As for it being a troll, I was choosing to wait and see after pruning it away from the original thread. I spend more time maintaining that thread than any other thread on these forums.

                    In favor of trolling:
                    * "hiiii" instead of "Hi"
                    * Lack of punctuation as a disconnect with the claim to having a degree in 2 years
                    * Lack of proper capitalization as another disconnect with the claim to getting a degree in 2 years
                    * The questions about certs long after certs were discussed in the original source thread.
                    * "2 year old information is useless" (not a direct quote: interpreted, even though the people that do not learn from history are doomed to repeat it.)

                    It probably would have been sent to /dev/null when I found it, but other posters have attempted to treat the question seriously, so I left it in Community Talk to see if it could become productive or useful. Now I am waiting to see what happens, which is probably the same thing the other mods are doing. (Some smart mods ask interesting questions to allow more failure to be exposed, and that might bee happening here. ;-)
                    Last edited by TheCotMan; March 21, 2010, 20:51.

                    Comment


                    • #11
                      Re: help me: how to become network engineer [was:getting started in security field]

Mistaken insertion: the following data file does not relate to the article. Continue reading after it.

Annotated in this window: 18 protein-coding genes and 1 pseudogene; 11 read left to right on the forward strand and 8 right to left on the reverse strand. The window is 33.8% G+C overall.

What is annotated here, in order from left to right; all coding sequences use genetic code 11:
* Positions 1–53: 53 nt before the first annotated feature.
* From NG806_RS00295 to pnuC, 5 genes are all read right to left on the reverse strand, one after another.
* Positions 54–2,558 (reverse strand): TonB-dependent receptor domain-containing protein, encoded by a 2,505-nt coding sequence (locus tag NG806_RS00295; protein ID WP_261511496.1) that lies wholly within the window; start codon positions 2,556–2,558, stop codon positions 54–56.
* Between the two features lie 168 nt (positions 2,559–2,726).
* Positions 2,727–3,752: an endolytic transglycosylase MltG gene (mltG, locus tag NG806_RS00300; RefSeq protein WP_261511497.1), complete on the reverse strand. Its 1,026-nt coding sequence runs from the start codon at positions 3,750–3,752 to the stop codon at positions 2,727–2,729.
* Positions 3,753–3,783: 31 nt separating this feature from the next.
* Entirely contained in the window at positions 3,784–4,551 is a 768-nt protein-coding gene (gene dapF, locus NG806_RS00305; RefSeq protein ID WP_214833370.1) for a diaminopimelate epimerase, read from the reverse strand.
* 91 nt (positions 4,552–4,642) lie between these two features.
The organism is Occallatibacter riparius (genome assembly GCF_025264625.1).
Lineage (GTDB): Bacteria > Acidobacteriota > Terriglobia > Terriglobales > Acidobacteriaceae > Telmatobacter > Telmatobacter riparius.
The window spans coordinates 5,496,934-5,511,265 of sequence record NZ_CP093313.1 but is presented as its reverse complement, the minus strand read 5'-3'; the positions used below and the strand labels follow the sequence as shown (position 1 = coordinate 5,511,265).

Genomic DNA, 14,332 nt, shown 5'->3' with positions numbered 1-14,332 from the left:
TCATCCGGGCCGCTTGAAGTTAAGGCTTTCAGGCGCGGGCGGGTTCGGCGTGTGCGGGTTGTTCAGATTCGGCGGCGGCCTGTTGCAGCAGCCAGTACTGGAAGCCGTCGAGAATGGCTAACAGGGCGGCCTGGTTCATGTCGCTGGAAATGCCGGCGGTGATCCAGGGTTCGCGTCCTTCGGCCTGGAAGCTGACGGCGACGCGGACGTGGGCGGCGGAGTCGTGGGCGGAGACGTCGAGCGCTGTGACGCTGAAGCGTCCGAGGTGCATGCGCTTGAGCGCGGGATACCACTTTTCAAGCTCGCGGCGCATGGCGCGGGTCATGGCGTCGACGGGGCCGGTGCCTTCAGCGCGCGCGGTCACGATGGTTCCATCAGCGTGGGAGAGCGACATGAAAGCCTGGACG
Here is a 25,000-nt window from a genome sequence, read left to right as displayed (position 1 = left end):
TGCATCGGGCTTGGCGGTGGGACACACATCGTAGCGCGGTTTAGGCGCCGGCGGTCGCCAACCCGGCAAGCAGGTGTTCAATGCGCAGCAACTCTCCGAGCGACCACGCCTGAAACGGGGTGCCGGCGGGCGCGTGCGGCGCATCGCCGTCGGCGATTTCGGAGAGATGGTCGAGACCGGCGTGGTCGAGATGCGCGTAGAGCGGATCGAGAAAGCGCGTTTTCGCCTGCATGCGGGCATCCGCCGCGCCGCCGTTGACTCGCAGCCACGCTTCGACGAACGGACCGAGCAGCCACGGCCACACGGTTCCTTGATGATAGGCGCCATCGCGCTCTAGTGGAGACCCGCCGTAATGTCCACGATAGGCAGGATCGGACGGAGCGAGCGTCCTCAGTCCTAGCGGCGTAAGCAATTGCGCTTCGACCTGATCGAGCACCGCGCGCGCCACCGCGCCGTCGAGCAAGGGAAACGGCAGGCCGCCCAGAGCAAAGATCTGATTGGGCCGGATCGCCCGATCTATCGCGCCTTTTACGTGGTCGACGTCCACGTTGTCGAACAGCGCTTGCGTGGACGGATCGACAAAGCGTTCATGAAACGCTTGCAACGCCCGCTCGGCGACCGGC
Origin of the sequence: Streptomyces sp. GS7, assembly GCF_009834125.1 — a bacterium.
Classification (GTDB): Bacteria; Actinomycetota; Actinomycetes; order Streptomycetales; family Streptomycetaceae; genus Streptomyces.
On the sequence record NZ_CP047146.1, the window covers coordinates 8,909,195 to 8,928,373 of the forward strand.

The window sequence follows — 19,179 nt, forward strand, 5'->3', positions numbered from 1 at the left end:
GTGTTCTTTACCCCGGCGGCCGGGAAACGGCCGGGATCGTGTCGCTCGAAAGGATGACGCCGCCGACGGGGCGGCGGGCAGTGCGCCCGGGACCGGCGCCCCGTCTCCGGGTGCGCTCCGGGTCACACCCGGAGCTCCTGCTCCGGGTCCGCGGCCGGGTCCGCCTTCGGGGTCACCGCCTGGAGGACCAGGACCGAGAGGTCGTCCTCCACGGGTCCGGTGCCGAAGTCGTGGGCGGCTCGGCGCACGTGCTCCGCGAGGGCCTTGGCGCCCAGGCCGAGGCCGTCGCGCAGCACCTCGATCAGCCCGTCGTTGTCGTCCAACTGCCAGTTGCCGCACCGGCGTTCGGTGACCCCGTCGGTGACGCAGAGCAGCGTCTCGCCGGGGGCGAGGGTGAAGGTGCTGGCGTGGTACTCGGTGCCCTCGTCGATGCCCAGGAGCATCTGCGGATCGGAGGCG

You and Pyro needs to get your senses of humor back. I was just kidding.
                      A third party security audit is the IT equivalent of a colonoscopy. It's long, intrusive, very uncomfortable, and when it's done, you'll have seen things you really didn't want to see, and you'll never forget that you've had one.

                      Comment


                      • #12
                        Re: help me: how to become network engineer [was:getting started in security field]

                        In the interest of, as Cot said, attempting to make this useful, I will treat it seriously.

                        hiiii yourself. I too am attempting to break into the Network Security world, as a career switcher from teaching high school. Here's what I am doing in the process of that. I'll break it down into what I have done, what I am doing currently, and what I plan to do.

                        What I have done -

                        Minor in Computer Science (I was unsure of where I was going at the time, but I liked programming so I picked up the minor)
                        Other Education - I picked up a Certificate of Continuing Studies in Network Security. (To be honest, I'm not even sure how useful this will be, but work picked up about half, and it was useful as a career switching tool since I was switching from teaching to IT work. Helped me remember a lot of stuff)
                        Basic Certifications - A+, Network+, Wireless# (These were all really easy, as I had been building my own computers since HS and screwing around on them, and taken AP compsci in HS, and a couple networking classes in college. Pretty much anyone with basic knowledge of computers can rock through them in a month or three with some review for terminology.)
                        Pertinent Certifications - Security+ (Most people here are pretty down on Certs, and I agree with them for the most part. The certs so far have seemed to be mostly about learning vocab. That being said, I know that the government requires certain certs for certain positions, so that might be a great place to start looking. I work for a contractor so I use the government list as my goal list.)

                        What I am doing-

                        Work Experience - Almost 2 years working for a gov. contractor in IT (I don't know if this is true, but in my own research for getting into the industry, I had read several places that most companies wanted some basic IT experience before moving into network security. So that's my goal here, get some basic experience under my belt.)